As far as the lead up to the full release on 11th November was concerned, the initial electric sprawl and edginess of “Do I Love You (Indeed I Do)“, originally written and performed by Frank Wilson in 1965, gave way to the beloved Commodores classic “Nightshift“—easily one of the album’s pièces de résistance, and an improbable rendition for the heartland rocker to hop on if there ever was one. It’s arguably on this track, more than any other in this retro crop, that Springsteen reached a vocal apex insofar as how clear, tight-commanded, and ebullient his windpipes sound. The watertight and sturdy “Don’t Play That Song” served as the final advance preview for the project, turning a bona fide chart-topper originally authored by Ahmet Ertegun and Betty Nelson (later popularized by Aretha Franklin in 1970) into a carefree brass fest set to Bruce’s cheeky yet wholly believable croonerisms. Elsewhere on the record, “When She Was My Girl“, “Turn Back the Hands of Time“, and “I Forgot To Be Your Lover” stand as further unmissable highlights—decisively turning Only The Strong Survive into an unavoidable candidate in any AOTY race.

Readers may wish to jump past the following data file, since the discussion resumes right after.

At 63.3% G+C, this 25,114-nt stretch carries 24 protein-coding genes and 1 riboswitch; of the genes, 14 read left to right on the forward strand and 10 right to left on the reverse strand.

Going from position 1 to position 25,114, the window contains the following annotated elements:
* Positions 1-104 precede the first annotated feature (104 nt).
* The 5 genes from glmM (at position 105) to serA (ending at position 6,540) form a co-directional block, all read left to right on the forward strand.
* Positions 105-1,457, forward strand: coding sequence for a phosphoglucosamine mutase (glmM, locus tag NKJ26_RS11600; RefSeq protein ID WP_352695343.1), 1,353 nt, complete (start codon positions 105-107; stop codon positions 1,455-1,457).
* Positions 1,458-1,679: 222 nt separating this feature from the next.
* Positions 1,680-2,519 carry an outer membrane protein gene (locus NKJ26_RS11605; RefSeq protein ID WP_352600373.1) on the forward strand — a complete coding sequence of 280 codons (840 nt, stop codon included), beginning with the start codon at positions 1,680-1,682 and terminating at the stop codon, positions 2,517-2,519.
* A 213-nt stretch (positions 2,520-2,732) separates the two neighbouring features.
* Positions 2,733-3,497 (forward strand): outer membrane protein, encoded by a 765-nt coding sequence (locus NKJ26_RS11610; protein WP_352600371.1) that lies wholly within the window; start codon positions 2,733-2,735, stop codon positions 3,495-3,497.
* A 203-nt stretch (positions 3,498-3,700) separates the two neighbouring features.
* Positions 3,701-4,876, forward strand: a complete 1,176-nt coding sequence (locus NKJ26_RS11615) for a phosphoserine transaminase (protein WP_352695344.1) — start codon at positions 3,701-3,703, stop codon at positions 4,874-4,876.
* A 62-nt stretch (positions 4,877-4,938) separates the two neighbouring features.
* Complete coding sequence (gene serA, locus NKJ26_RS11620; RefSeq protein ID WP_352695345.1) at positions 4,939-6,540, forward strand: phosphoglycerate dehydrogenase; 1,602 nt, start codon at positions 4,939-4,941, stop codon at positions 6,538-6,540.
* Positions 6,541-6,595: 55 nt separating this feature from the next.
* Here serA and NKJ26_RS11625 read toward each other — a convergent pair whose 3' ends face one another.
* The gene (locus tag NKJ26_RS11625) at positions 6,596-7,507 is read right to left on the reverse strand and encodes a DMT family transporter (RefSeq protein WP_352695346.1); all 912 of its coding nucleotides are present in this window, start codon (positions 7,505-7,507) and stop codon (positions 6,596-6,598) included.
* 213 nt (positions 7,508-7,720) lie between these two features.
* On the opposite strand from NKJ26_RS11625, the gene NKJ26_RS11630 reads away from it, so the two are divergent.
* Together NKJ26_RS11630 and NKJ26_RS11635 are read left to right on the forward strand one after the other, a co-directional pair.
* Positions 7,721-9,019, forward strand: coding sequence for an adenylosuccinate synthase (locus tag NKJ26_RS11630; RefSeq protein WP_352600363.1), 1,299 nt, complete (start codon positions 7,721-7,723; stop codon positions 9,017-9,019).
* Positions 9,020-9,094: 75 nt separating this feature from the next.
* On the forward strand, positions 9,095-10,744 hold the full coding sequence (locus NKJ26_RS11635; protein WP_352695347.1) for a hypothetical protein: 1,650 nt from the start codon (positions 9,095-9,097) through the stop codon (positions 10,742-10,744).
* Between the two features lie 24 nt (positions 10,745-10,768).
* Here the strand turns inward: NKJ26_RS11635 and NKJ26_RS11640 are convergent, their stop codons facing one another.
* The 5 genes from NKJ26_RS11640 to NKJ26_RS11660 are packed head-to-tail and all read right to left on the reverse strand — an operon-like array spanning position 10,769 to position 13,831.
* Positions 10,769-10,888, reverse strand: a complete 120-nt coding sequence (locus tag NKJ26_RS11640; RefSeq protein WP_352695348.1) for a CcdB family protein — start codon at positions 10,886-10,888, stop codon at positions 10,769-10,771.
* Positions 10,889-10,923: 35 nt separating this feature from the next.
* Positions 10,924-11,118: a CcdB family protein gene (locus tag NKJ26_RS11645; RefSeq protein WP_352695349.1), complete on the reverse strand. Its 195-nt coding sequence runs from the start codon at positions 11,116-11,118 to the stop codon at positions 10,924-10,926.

At long last, on 17th November trailblazing and envelope-pushing LA boyband BROCKHAMPTON found good riddance of its interior demons by demystifying unreasonable longevity expectations for a coming-of-age group of a dozen through the purge of their swan-song, The Family. Just about making this year’s consideration’s cut, this is the Kevin Abstract-led group’s seventh and final album in six years. It follows their 2021 bloated mixed bag ROADRUNNER: NEW LIGHT, NEW MACHINE, and rides on the sappy coattails of their hiatus announcement at the beginning of this year. In keeping with the San Marcos, Texas-gestated collective’s unhinged explicitness, lead feline single “Big Pussy” came through from out of left field with a sprawling and out-of-control free jazz instrumental hold, shape-shifting into patch-worked tape-montage wizardry, only to feature the sole Abstract on the mic—much like on the rest of the project—dishing out inflammatory 16s about finessing unfulfilled record deals (“The label needed thirty-five minutes of music“) and the wedges of fandom (“The show is over ni**a, please stop harassing me / Stop asking me, it’s bad enough for me to deal with this tragedy / On my own“).